I am often asked, by a parent, after delivering my talk, One More Level: Video Gaming Addiction, why I think my son was so compliant to my help through his gaming addiction. This is a valid question, as many parents report that they are afraid of their child or adult child, as they can become defiant, angry, violent, and/or suicidal with the threat of having video gaming removed. My standard answer has been that I approached the withdrawal and detox recovery phase with empathy and understanding, while remaining firm with rules and consequences. And I believe this to be true. I also believe there is much more to this answer, that I haven’t yet addressed.

I always approached parenting with empathy and understanding, while remaining firm with rules and consequences. I created a foundation for my children, that I could build on, from the very beginning. I had specific ground rules in our home which were expressed clearly. Both my sons knew that I would always follow through, and not overlook the necessary outcome of their poor behaviour. I didn’t use force or harsh punishment. I looked for my children’s currency, what it is they loved to do or play with most, and that would be removed temporarily. If they felt I was being unfair, they could discuss it with me. But I always made the final decision. I looked for the reason behind the behaviour. Were they acting out for attention? Were they angry or upset about something and acting up? Were they just making a bad choice? I tried to understand and lead with empathy at finding a solution.

My sons were able to take mental health days from school when they wanted some one-on-one time with me. We played together. We travelled together, as a family. My husband and I encouraged outside activities after school hours. We attended these with our sons and cheered from the sidelines. Our sons were never allowed to physically strike out at each other, but were instead encouraged to look for resolution with their words. My motto was “Hands are for loving”. I took an interest in who their friends were, what music they were listening to, and what games they enjoyed playing. We had a solid foundation to begin with.

Did I make mistakes as a parent? Of course I did. We’re all just muddling through this parenting journey, doing the best we can, with the tools we have. Was my son always compliant when I offered to help him through video gaming addiction detox? Of course he wasn’t. We’d never experienced this kind of traumatic struggle before. We had to learn to trust ourselves again. He had created quite a web of lies while he was trying to hide the addiction and the fact that he’d stopped attending university classes. And I had lied to myself and made up excuses for him, before finally pushing away my denial, and creating a clear path ahead. I had always said I had zero tolerance for lying while he was growing up. My son had to sort that statement out, and risk losing me, as he’d been telling great fibs for months. I had to start trusting my gut feeling, and act on it when I felt he was in trouble again, instead of turning a blind eye. It took time to unravel the deception and get to the truth. And it took time for my son to make the personal shift in accepting responsibility for some of his actions. He wanted help, but only for the severe anxiety and depression he was experiencing. He didn’t want to admit he had a gaming addiction. So, in front of me he didn’t play video games, but he certainly did it behind my back whenever the pull of addiction took over again.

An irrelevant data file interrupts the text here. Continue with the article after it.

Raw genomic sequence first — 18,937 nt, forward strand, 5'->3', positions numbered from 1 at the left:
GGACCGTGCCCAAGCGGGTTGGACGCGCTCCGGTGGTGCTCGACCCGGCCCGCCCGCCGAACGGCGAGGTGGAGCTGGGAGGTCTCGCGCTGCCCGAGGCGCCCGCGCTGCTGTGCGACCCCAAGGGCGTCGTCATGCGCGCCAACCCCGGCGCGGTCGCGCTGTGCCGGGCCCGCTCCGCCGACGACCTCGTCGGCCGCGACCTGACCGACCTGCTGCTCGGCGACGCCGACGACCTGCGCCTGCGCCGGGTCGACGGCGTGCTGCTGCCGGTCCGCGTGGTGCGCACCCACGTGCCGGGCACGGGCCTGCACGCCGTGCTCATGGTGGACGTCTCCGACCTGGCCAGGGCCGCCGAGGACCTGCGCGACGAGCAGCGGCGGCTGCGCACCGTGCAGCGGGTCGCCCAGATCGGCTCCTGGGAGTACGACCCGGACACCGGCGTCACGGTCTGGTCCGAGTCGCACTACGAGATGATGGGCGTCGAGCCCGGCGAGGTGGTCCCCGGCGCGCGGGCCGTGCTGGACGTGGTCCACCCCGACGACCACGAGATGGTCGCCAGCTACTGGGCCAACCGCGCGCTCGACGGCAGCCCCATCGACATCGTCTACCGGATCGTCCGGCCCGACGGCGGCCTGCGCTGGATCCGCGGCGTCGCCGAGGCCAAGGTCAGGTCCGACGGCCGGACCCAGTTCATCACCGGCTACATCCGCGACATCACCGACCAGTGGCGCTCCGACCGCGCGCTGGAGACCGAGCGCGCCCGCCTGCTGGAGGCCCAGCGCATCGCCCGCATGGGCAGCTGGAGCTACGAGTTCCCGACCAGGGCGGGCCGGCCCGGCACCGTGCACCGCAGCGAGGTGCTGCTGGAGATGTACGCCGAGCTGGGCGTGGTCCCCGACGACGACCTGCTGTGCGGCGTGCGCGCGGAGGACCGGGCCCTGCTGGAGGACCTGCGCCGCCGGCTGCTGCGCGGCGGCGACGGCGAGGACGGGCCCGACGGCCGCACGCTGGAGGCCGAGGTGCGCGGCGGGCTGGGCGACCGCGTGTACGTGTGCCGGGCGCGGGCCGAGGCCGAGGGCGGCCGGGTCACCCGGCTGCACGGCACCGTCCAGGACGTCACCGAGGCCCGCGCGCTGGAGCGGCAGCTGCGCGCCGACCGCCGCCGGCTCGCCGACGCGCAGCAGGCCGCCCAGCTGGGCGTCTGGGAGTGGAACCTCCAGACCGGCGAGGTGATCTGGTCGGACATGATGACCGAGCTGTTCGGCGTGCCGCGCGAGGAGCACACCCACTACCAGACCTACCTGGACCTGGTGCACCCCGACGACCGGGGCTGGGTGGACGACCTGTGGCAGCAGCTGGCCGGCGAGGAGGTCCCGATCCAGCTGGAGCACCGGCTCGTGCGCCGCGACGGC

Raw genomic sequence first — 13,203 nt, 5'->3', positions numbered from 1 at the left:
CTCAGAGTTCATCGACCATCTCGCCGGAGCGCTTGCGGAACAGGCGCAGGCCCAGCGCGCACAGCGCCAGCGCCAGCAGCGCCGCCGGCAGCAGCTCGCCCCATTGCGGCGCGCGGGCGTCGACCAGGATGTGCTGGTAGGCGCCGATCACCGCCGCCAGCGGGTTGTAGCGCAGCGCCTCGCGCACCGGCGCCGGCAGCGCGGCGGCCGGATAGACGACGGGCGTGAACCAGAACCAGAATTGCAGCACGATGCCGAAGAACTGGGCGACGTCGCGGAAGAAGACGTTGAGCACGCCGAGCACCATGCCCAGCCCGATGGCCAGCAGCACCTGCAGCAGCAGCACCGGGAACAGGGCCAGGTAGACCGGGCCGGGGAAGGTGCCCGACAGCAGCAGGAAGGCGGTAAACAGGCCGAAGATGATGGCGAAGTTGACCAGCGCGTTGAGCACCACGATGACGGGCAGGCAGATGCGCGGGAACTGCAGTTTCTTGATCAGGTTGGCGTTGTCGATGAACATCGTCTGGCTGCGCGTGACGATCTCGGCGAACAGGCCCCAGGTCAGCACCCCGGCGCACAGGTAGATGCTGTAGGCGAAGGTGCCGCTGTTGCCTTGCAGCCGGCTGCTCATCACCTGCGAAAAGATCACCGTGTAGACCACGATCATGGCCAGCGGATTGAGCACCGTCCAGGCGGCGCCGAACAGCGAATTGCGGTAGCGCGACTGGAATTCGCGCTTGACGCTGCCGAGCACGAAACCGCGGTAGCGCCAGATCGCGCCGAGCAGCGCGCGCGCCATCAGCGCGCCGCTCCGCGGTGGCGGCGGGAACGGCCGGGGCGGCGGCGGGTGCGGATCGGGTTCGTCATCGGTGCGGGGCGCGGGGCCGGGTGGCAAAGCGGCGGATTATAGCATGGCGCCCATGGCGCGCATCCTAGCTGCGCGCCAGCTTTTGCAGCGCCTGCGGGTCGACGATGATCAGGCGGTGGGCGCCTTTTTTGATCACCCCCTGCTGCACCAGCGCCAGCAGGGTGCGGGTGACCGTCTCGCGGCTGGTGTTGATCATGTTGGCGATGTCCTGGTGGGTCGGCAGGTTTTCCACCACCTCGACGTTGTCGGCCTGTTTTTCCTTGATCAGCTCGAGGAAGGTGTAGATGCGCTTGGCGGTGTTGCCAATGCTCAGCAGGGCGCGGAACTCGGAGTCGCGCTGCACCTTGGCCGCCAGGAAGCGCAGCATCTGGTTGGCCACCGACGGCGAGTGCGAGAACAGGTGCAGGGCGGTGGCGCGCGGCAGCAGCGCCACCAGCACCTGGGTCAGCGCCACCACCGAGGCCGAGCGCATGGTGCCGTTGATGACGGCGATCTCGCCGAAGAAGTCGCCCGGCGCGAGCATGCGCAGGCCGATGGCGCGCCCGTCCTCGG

I couldn’t control his every move, I couldn’t speak with his professors, the doctor, or his counselors. I had to go out on a limb and trust that he recognized he was loved and supported, and then wait until he was ready to relent to the realization that playing video games, excessively was problematic, for not just me, but for him, as well. There were times I was afraid we’d never get there. But I continued to support him, I continued to tell him I understood how difficult his process was, and I continued to believe that the foundation for success was in place. 

This doesn’t mean that it’s too late if you haven’t laid down a foundation of rules and followed through. It doesn’t mean you can’t reach your child who is suffering with this addiction. You have laid down the foundation of a loving parent. This means a lot to your child. And although they may be consumed with an addiction to video gaming, what they really want to be doing is making you proud. They have strayed from the goal and need help in regulating back on the right path. Whether or not your child or adult child are ready to be compliant and accept your help, there are some things that you can do at home. Here are ten excellent  online gaming and screen use guidelines for parents that are recommended by Dr. Diana Yang, former video gaming addict, and now founder of Restart Life, Not Your Device. https://www.limbicacupuncture.com/publications/screen-addiction-guidelines-for-parents

I know this disorder can be extremely detrimental to a family’s dynamic, and it is a sensitive area to broach, especially with teens and adult children. Don’t give up. Look for help in any form, and start building a new foundation for success.